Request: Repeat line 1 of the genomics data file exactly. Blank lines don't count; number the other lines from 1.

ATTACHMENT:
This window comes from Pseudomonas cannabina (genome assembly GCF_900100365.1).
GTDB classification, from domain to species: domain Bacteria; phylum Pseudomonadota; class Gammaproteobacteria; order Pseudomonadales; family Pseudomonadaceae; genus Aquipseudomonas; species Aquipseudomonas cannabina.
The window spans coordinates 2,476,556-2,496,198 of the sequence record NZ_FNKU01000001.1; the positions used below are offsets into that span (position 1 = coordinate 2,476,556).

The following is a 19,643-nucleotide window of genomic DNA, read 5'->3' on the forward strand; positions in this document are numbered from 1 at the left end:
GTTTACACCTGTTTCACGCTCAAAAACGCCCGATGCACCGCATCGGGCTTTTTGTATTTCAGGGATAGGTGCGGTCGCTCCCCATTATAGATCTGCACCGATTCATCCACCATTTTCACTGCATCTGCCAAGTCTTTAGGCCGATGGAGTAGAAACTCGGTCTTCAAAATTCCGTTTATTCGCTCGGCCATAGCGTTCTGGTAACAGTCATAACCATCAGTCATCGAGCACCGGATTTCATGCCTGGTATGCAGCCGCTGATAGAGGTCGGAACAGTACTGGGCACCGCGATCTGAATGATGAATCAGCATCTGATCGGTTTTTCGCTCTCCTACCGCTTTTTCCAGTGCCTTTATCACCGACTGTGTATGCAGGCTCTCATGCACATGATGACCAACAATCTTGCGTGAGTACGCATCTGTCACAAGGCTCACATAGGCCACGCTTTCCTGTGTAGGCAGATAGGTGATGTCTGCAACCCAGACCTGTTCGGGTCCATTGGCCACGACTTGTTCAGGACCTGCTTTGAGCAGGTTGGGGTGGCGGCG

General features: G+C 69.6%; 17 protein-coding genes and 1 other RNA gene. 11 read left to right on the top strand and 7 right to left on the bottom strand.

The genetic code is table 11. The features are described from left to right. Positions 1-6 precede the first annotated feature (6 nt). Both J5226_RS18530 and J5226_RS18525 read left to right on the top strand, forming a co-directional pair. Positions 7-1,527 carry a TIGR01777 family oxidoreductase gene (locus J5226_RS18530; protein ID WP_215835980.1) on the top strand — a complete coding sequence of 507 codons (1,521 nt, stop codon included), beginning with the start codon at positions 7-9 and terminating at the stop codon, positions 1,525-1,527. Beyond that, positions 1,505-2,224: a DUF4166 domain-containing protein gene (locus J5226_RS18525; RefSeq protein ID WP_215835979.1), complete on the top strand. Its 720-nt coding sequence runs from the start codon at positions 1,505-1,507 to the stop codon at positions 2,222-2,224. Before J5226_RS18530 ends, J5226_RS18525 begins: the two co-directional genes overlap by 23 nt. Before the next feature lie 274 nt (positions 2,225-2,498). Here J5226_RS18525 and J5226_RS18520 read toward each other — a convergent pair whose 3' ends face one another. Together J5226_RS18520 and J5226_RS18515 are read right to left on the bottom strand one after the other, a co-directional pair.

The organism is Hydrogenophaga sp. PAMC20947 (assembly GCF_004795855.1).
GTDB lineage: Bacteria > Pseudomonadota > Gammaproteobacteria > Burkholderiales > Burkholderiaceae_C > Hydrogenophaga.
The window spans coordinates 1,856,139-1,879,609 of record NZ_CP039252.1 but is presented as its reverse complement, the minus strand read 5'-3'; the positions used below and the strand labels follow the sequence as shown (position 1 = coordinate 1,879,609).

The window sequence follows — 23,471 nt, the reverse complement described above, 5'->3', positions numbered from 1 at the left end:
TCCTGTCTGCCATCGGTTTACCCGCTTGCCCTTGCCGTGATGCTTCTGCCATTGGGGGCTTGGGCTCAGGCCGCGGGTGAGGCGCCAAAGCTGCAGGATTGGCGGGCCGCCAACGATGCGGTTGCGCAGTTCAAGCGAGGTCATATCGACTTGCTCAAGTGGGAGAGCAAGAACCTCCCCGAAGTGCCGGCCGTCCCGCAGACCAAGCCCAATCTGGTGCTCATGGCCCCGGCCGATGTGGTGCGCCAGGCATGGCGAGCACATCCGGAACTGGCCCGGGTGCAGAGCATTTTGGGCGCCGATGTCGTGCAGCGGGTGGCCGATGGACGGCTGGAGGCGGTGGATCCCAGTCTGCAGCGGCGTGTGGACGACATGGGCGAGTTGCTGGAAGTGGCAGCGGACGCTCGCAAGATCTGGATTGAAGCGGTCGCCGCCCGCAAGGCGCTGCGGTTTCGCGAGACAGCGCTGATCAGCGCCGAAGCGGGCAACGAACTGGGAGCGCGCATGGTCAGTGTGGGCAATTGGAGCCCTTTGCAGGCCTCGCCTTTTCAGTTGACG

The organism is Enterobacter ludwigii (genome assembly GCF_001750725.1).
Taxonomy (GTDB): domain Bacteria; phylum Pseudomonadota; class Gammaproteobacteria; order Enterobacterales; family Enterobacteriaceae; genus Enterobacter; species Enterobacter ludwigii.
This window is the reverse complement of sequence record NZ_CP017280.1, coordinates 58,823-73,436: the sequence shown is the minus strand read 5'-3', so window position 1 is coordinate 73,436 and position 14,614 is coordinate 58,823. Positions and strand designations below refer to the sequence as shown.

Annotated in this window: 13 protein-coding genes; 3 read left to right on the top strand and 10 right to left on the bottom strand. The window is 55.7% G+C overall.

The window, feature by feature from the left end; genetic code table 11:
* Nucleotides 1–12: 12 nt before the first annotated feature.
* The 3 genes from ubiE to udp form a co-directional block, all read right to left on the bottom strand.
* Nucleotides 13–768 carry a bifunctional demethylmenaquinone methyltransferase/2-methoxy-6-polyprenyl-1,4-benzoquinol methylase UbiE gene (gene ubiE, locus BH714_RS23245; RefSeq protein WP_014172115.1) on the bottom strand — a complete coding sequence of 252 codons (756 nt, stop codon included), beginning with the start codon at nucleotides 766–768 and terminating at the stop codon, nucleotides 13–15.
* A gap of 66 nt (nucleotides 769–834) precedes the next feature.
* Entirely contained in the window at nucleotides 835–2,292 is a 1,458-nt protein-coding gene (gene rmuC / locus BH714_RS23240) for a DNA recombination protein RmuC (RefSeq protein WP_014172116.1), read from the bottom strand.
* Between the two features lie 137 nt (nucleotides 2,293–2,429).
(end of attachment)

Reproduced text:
This window comes from Pseudomonas cannabina (genome assembly GCF_900100365.1).